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ABC logoSo Twitter is closing down Vine, the app that shares six-second videos. I’m not surprised. I always thought Vine was a gimmick.

On 28 October I gave my feelpinions to ABC Radio journalist Brendan Trembath, and they ended up in a 3-minute story for AM. There’s also a written story, Vine video sharing app killed off in latest sign of troubled times for Twitter.

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The audio is ©2016 Australian Broadcasting Corporation, and is being served directly from the ABC website.

UTS logoThis morning I delivered version six of my now-regular guest lecture to media students at the University of Technology Sydney (UTS), “Algorithms and the Filter Bubble”. Here are the references and further reading.

The links over the fold start off with some background material that sets out my worldview, and then things are in roughly the same order as presented in the lecture — with the order becoming less coherent further down the page. There’s more material linked here than I mentioned in the lecture itself. Enjoy.

A recording of the lecture will be made available in roughly one week on Wednesday 23 September on Friday 25 September, as the change in Prime Minister has triggered the demand for some of my commentary. This page may be updated with further links at that time.

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"Politics of Social" panellists: see text for people's namesLast month I took part in the discussion panel Politics of Social at Social Media Week Sydney — and here’s a video, finally.

Yes, I’m dealing with my backlog of posts.

What was this discussion all about?

Trust, authority and credibility are arguably more crucial in politics than anywhere else. Social media is now an essential part of the political process for MPs, citizens, and lobbyists, but how does that change public perception, the end results, and their impact on society? Our political experts will dissect past and present political activity to determine what the evolution of social media has achieved in political realm, and how political communications is likely to continue evolving.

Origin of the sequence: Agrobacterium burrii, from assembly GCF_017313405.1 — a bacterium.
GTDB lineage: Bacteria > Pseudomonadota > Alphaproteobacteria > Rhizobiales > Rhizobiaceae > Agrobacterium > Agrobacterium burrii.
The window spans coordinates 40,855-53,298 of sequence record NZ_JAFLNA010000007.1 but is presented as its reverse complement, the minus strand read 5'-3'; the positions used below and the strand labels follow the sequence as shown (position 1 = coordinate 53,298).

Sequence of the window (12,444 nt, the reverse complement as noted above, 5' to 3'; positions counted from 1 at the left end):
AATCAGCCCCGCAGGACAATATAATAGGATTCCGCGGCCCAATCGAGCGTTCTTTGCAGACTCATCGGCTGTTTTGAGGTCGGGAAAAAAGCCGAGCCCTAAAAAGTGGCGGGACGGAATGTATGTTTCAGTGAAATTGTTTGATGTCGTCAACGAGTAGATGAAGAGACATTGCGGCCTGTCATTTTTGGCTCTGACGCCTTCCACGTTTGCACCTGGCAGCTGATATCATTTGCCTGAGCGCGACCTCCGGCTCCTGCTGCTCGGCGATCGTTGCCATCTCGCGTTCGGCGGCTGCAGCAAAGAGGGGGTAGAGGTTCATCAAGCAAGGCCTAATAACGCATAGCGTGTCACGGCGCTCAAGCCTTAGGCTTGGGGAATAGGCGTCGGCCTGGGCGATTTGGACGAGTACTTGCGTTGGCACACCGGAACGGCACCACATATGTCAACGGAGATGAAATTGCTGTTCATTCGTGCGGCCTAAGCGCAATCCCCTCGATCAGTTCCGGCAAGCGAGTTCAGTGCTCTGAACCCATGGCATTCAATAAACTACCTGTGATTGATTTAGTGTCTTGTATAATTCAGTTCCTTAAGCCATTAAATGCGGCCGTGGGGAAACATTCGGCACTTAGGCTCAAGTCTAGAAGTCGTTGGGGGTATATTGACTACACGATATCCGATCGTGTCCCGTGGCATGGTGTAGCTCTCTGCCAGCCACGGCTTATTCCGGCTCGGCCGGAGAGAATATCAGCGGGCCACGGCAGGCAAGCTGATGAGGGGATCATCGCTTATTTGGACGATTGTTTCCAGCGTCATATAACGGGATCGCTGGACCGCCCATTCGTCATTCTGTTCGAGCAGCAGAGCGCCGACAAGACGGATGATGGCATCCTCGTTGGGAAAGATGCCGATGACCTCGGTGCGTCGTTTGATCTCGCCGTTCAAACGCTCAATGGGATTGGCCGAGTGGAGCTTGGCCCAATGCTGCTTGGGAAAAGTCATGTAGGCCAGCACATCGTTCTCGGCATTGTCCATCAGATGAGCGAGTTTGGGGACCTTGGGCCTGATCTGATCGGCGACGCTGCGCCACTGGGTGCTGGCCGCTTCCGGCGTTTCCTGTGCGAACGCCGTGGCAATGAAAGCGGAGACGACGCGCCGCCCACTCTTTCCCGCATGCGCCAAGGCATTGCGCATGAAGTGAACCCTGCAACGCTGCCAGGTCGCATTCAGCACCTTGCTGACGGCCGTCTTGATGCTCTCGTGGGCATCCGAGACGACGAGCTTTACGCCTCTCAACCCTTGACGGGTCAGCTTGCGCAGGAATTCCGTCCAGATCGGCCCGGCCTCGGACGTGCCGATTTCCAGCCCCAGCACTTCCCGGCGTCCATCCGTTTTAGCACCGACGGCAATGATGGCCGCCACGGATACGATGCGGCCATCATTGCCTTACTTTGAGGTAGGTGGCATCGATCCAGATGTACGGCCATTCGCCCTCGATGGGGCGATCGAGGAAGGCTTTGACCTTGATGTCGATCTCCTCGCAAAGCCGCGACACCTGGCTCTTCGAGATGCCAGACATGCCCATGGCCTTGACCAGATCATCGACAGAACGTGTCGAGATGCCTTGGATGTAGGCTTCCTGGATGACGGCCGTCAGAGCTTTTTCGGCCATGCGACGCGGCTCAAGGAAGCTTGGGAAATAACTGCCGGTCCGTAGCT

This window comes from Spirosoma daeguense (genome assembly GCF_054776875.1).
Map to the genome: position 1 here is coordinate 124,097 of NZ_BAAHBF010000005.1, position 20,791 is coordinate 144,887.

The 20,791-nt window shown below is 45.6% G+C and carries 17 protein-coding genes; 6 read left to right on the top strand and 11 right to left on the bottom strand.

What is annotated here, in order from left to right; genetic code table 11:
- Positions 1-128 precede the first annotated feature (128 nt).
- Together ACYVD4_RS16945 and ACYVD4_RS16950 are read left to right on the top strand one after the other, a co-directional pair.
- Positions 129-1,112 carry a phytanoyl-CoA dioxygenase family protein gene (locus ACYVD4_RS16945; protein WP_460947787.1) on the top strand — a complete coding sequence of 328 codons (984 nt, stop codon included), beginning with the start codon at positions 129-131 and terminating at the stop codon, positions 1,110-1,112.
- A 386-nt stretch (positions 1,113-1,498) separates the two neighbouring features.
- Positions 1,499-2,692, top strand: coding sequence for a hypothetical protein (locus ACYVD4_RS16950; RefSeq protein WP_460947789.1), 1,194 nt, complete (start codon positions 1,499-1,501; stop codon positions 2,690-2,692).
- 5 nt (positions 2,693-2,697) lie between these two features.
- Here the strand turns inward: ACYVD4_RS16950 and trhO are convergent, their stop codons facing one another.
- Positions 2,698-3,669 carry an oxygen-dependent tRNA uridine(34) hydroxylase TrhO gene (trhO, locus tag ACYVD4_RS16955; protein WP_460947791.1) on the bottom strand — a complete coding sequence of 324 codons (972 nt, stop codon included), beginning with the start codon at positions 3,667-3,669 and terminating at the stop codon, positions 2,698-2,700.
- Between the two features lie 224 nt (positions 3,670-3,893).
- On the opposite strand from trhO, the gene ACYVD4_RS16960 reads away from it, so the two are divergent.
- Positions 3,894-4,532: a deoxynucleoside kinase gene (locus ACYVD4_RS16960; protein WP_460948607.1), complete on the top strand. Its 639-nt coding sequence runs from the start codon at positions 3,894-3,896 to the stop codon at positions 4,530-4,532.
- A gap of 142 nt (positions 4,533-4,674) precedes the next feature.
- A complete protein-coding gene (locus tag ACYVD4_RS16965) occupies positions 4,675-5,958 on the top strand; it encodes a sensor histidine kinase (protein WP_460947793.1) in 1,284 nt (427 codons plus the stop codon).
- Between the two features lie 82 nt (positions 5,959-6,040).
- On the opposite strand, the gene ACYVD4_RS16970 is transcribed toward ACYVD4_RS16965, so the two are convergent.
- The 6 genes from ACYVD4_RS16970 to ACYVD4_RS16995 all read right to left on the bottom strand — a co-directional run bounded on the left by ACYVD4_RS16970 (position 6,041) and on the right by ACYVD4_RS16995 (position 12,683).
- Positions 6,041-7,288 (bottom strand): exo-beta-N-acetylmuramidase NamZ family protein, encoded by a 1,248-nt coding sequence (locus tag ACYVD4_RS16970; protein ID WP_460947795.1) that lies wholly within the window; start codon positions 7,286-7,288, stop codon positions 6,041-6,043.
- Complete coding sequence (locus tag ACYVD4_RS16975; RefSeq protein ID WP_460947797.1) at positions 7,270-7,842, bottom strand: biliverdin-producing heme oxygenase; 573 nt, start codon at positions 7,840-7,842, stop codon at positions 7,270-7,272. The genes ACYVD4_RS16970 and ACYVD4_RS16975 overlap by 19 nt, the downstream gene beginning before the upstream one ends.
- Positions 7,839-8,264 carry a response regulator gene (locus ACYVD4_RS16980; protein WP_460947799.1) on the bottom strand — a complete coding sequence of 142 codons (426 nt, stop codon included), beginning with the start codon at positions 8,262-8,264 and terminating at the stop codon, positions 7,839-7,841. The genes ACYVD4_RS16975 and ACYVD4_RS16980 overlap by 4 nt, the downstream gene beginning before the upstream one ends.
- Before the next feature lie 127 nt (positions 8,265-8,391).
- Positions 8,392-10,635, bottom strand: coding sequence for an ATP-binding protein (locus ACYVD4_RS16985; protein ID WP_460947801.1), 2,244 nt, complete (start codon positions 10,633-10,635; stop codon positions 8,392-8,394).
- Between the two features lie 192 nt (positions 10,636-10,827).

Joining moderator Kate Carruthers, co-founder of Social Innovation Sydney, on 24 September 2014 were (left to right): Alex Greenwich, independent Member for Sydney in the Parliament of NSW; political sociologist Ariadne Vromen, associate professor at the University of Sydney; myself; and Steph Harmon, managing editor of Junkee at The Sound Alliance.

It was a lively discussion, and the video is over the fold, immediately below. Enjoy.

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ABC logoThere’s something rather cool about being introduced with the Mission: Impossible theme, and that’s precisely what happened when I did a spot for ABC 702 Sydney on Friday morning.

The Heartbleed security bug was one topic, obviously, but I also spoke with breakfast presenter Robbie Buck about another story in the news that morning, about radio presenter and activist Vanessa Powell, who’d complained that Australia’s Department of Immigration and Border Protection (DIBP) had been, as she put it, spying on her social media activities.